So, where are we?

Thanks to the Kindle, you can now read the New York Times without any advertising. Let me repeat that. Thanks to the Kindle, you can now read the New York Times without any advertising. The same goes for the Wall Street Journal and other newspapers. The user interface for finding stories of interest is still a bit Neanderthal. But, the Kindle's size and form factor make it just right for consuming the digital versions of a newspapers. Given how convenient it is (subscribed-to newspapers just show up in my Kindle now matter where I am) and how ad free it is, the Kindle version of the New York Times and Wall Street Journal represent the first time in more than a decade that I'm seriously considering paying for a subscription to both (NYT: $14.99 per month, WSJ: $9.99 per month).

Now let's put the shoe on the other foot.

It took Amazon to do it (and the Kindle's convenience is the enabler). But finally, media companies have a way to charge subscription fees for the digital versions of their content -- fees that given the convenience and ad-free environment, I'm guessing many people will be willing to pay. Amazon, of course, gets a cut. But when I look at this and realize how CNET as a media company (ZDNet's parent) has at times struggled with that same question of how to offer existing or premium content to our audience members on a paid subscription basis, Amazon is showing us the way. It just took a client device like the Kindle -- with all that networking and commerce infrastructure so transparently tucked behind it -- to make it happen.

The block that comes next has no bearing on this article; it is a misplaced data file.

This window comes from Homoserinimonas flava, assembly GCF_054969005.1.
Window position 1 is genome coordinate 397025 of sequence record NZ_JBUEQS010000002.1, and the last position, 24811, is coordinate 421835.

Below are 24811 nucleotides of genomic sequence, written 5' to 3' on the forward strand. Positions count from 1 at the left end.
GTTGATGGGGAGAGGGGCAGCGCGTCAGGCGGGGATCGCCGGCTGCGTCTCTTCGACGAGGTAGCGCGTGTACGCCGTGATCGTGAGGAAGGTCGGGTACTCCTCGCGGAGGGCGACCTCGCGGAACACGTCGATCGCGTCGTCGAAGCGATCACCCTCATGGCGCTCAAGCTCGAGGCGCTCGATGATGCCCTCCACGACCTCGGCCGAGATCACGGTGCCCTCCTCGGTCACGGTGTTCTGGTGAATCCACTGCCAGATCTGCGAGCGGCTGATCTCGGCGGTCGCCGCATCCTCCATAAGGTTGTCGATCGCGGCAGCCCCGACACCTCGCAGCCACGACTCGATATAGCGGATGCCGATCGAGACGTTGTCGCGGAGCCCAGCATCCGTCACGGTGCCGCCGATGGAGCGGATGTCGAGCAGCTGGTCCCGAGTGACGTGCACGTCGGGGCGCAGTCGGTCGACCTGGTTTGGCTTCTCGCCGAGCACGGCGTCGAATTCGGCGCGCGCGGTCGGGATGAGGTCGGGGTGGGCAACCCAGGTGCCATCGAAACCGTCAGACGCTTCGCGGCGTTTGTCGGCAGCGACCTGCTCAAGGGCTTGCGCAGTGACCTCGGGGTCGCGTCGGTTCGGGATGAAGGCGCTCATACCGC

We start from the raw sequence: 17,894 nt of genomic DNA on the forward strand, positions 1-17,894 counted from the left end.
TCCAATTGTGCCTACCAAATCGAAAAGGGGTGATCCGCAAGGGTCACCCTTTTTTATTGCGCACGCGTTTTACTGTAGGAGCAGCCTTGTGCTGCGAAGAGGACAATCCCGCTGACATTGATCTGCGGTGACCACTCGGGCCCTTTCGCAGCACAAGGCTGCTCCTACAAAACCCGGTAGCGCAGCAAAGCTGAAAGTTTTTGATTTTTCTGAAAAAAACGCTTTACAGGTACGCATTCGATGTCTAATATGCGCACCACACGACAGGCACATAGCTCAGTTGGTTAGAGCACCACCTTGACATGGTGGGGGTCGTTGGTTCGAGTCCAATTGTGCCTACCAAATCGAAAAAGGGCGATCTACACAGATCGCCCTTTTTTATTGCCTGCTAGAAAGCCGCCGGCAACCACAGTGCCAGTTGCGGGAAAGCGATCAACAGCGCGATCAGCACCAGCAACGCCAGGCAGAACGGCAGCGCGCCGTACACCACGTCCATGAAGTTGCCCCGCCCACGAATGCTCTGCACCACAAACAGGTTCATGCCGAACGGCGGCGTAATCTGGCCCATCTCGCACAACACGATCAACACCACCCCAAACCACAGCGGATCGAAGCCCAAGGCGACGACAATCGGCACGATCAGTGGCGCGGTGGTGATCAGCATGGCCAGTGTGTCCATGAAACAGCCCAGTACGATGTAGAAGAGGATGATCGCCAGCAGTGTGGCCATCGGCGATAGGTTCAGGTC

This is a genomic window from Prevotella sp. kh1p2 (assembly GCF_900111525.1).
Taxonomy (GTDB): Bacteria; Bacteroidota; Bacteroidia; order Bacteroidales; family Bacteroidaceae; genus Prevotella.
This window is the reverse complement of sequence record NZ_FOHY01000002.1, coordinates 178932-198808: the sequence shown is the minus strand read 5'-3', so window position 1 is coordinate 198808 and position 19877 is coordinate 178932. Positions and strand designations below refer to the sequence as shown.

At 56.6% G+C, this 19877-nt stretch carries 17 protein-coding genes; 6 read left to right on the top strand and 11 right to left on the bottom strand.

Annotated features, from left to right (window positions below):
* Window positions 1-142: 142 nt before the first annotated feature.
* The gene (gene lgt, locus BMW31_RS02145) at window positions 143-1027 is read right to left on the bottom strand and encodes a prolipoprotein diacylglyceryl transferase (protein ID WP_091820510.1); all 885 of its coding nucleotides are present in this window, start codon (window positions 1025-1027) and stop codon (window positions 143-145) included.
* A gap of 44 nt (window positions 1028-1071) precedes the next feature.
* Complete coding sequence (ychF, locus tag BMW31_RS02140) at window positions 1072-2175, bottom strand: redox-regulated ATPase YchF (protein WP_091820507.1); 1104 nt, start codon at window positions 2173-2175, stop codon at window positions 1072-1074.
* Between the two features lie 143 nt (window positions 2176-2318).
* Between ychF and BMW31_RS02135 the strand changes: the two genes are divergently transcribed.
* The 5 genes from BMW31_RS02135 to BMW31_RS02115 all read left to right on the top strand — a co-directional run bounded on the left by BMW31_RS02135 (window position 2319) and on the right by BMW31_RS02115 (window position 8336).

So, where do things net out?

For starters, the Kindle makes it very clear that, provided the convenience factor is right and the usability is good, content consumers will very likely trade their money for non-ad-bearing content. On the other hand, you don't need to read many newspaper stories on the Kindle before arriving at another important question: "Now that I can do this with the Kindle, why would I ever pay for ad bearing content again?" In other words, why would you ever pay for a printed newspaper or magazine that's full of ads when you can have the same exact content in your Kindle for less money?

As scary as that may sound to anyone relying on ad bearing content to make a living (newspapers, magazines, bloggers, podcasters, etc.), the Kindle really makes the business model question simple: There's a paid version of the content with no ads and there's a free version of the content with ads. When a Web browser was the only choice for consuming a potentially ad-free digital version of some media outlet's content, the end-user devices (PCs or PDAs/Smartphones) simply weren't compelling enough to break the business model into these two separate approaches. PCs (even portables ones) aren't really designed with reading in mind and such reading is nearly impossible on PDAs and smartphones. Perhaps Nokia's N810 wireless tablet comes close to being such a device. But even that is more a general purpose device than one designed with reading in mind.

The Kindle (along with the accompanying infrastructure) really breaks that mold. And to be fair, the Kindle won't be alone. There will be other devices like it, some from Amazon, others not. As a result, content consumers will very likely be inspired to accept nothing but the two alternative approaches. As it turns out, that might not be so bad for publishers either since finally, there's a consumption device out there that's compelling enough to motivate audience members to actually pay to get the content.

<sidebar> One question I have asked Amazon is, if I'm a content publisher (big or small) and someone subscribes to my content on a paid basis (for consumption on the Kindle), what if any information do I get about that new subscriber. When I get the answer, I'll publish it here. </sidebar>

Finally, the Holy Grail would be if this model rubs off on application providers as well. Today, when I see a new Web app that's ad-supported, one of my first questions is "Can I get the non ad-supported version by paying a fee?" Today, the official public relations handbook instructs most execs to respond with the boilerplate "That's something we're considering." We'll maybe now that the Kindle might be setting the expectations of end-users, they'll consider the idea a little more seriously.

Editorial standards